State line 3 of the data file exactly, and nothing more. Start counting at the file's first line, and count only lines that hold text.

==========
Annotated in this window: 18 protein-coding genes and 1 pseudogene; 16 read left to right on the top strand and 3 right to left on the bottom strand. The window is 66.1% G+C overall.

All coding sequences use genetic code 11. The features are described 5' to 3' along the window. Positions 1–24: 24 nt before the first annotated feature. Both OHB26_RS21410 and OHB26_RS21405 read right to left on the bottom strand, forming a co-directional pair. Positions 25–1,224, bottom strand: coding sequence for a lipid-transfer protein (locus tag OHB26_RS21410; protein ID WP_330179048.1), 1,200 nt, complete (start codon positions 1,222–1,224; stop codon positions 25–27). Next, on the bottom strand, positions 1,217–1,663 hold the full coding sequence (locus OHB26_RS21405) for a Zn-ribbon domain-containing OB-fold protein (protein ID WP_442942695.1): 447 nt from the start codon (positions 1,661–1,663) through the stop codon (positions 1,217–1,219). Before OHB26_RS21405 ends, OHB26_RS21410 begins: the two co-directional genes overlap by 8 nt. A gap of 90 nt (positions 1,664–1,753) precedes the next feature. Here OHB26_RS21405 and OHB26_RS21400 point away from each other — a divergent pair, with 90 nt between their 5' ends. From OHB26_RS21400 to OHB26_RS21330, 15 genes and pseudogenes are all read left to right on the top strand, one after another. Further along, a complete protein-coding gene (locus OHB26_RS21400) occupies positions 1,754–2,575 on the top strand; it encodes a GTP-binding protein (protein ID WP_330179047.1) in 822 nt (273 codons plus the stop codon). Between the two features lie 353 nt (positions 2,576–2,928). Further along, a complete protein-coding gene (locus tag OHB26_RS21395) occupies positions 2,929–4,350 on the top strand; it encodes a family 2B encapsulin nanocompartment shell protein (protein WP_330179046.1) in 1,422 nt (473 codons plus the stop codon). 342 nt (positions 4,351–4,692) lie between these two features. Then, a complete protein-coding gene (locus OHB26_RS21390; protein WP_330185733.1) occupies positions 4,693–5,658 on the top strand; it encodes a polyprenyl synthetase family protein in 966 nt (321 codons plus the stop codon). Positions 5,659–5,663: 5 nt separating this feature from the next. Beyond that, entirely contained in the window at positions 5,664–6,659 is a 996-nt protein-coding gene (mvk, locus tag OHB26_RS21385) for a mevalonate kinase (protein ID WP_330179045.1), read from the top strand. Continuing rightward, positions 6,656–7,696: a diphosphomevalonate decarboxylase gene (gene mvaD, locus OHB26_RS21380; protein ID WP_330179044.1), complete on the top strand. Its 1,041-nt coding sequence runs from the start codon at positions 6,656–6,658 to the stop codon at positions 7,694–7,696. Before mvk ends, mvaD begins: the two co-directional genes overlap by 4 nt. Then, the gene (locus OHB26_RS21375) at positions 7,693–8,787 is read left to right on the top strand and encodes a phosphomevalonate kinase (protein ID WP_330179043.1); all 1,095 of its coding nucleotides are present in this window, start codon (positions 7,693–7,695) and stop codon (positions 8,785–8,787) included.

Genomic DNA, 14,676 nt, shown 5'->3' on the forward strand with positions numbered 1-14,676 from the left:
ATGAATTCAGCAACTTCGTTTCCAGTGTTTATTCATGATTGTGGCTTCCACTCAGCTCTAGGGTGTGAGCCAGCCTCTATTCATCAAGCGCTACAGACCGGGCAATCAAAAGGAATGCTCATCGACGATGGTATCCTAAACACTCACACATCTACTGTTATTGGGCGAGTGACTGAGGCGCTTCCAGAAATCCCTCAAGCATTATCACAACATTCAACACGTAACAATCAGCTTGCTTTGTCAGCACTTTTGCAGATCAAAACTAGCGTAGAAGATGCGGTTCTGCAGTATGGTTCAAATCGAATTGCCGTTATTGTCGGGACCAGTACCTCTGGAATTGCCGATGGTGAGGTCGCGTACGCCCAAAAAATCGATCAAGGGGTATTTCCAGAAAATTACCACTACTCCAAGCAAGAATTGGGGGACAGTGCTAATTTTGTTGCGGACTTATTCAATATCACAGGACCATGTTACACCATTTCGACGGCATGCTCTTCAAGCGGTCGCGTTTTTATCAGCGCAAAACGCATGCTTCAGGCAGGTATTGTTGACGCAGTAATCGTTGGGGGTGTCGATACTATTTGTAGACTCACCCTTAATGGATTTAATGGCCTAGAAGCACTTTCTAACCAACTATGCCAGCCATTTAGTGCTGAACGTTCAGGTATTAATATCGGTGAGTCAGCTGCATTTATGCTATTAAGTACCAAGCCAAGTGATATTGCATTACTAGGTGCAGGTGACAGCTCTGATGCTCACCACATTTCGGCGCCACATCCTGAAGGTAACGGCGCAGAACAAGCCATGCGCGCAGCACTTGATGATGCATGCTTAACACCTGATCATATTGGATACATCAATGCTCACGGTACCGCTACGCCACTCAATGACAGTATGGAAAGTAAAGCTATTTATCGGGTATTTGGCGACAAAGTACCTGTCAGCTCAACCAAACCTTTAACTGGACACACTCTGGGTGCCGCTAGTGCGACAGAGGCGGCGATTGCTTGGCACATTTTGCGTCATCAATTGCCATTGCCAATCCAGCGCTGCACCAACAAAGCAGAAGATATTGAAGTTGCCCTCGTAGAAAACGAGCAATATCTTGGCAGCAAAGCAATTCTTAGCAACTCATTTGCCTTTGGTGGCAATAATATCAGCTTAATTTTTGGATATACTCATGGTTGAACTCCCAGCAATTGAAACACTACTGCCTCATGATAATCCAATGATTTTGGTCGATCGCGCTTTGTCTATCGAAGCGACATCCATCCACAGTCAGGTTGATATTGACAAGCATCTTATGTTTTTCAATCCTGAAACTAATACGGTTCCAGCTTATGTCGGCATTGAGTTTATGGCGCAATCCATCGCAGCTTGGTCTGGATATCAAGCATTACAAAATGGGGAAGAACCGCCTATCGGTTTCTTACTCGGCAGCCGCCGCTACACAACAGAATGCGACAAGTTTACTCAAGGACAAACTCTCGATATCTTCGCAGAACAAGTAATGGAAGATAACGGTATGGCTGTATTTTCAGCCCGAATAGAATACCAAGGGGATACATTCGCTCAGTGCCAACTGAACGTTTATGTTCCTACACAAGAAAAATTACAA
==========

Genomic DNA, 14,676 nt, shown 5'->3' on the forward strand with positions numbered 1-14,676 from the left: